By Natasha Ashenhurst
If you think that staging a ballet is a simple feat, that the choreography, costumes and set are out of a box, so to say, you would be mistaken. Rather, the process is custom tailored to the strengths of the dancers in the company, the venue, the set designer’s imagination, and the costume designer’s vision.
When Josie and Ken Johnson became co-directors of Ballet Northwest and the Johansen Olympia Dance Center six years ago, they started working on adding Swan Lake to the Company’s repertory from day one.
It took a full year to get the ballet from concept to stage.
Now, they are beginning a new project for the Company — Don Quixote.
Based on the famous novel Don Quixote de la Manchua by Miguel de Cervantes, the most famous and enduring version of the ballet was developed by Marius Petipa for the Moscow Ballet in 1869. The Johnsons are planning to premier this ballet in Olympia in May 2015.
“In the initial planning stage we like to think about projects that are fun to choreograph and interesting to watch. There are many famous ballets that are, frankly, boring. We like to consider what the Olympia audience will enjoy,’’ said Ken.
They estimate that this project, just like Swan Lake, will take a year to produce, and once again, it will take the community working together to make it happen.
“We chose Don Quixote because we like the Spanish energy and flair, the capes and castanets and the fact that it is very different from the other ballets that we have in our repertory. In addition, the music is fun and there are a lot of laughs,” explained Josie.
After choosing the ballet, Ken and Josie make adjustments to make it exciting for Olympia dancers and the audience. “Every ballet we produce is changed slightly to utilize the talent of the company. We rotate the ballet that we perform over Mother’s Day weekend, so usually each ballet will be staged once every four years,” added Ken.
Most of the dancers are from the Ballet Northwest Company, but often they’ll have guest dancers join a production. “We anticipate doing that for this show. We’ll have one or two male guest artists, as well as some non-dancing roles,” said Josie.
Once they have done their research and have a good grasp of the story line, they meet with set designers. They will share their vision for the ballet, and then the designers will come back a few weeks later with sketches and ideas.
The next step in the process is finding a space large enough to build the set. “We were lucky for the last few sets because Kaufman Construction & Development donated warehouse space,” said Josie. “We also utilize a lot of volunteers as well as theater professionals for the more complex parts of set creation.”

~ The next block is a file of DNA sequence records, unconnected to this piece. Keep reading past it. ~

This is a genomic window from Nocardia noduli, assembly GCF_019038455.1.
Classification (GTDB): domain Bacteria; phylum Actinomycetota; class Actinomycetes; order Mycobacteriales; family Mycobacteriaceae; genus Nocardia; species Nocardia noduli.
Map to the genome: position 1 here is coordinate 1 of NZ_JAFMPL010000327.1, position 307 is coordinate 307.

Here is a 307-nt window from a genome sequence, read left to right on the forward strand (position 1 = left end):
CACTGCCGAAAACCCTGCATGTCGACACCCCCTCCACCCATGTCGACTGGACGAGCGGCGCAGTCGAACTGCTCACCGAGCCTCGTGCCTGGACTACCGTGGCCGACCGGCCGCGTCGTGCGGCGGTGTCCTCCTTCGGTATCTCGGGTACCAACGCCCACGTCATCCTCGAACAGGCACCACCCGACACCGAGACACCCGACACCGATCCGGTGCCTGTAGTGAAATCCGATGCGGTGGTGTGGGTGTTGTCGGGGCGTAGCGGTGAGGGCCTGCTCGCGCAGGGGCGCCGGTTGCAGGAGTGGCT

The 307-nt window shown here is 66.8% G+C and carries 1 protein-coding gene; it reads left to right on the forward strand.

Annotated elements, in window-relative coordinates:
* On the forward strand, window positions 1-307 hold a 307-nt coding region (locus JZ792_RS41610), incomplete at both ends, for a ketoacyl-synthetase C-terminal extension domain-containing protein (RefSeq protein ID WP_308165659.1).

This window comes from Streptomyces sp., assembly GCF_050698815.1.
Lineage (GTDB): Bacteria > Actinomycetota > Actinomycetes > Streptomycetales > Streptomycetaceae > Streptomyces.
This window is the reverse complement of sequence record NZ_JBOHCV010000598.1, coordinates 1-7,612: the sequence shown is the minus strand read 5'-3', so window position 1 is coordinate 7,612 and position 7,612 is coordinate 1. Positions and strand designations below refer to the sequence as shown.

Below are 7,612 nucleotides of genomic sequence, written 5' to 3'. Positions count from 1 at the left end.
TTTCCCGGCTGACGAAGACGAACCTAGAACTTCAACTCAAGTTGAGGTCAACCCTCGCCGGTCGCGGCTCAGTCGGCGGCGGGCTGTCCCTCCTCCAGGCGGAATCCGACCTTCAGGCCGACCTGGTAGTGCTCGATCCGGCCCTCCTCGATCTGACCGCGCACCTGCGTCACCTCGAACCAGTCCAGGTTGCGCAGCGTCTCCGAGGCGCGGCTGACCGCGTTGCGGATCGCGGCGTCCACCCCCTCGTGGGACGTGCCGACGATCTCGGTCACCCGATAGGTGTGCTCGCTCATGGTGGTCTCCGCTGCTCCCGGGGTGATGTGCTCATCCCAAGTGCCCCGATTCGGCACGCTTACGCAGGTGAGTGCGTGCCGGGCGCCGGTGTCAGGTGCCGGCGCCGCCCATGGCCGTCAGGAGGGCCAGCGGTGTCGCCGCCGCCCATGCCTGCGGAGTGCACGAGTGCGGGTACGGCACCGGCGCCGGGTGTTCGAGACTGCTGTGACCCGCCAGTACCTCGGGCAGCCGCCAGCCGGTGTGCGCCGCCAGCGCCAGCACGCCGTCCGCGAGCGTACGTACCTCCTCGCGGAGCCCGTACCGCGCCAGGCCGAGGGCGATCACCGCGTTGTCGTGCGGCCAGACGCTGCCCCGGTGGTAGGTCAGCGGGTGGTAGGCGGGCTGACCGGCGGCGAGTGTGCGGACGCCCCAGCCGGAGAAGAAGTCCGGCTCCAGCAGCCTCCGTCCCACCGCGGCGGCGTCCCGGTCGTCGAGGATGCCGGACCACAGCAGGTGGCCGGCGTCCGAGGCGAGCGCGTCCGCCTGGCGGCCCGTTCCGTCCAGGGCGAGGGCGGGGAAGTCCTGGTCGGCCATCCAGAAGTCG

“Next, we think about costumes. For every ballet, we’ll go out to the warehouse and see what we can use from our existing costume inventory, but for Don Quixote we’ll need a lot of new designs, so we’ll turn to our costume and headpiece design team. Once the costume designs are approved, we’ll have work parties where volunteers bring their sewing machines and we’ll knock them out,” said Ken.
Typically, a ballet will cost $50,000 to produce, on average, and Don Quixote is no exception. “When we did Swan Lake four years ago, there was an outpouring of generosity from the community. For example, to create the costumes we had a ‘Tutu campaign’, and a lot of people donated $1,000 or more. In order to produce Don Quixote, we’ll have to do a lot of fundraising as well,” said Ken.
Ballet Northwest is a 501(c)(3) non-profit organization, governed by a volunteer board of directors who seek grants and donations and sponsorships to help make these ballets possible.
Ken and Josie have created a fundraising website to raise money to pay for production costs, in particular, the new costumes.
“Thurston County supports the arts, the kids and education. It is incredible that a community this size can bring productions like Don Quixote with great sets, incredible costumes and talented dancers to the Washington Center,” added Josie. “We are so lucky to have this venue. A lot of our dancers move on to college-level dance and only then realize what a gift they received while dancing in Olympia. We’ve had guest artists from all over the world perform here and they are continually blown away by the quality of our productions.”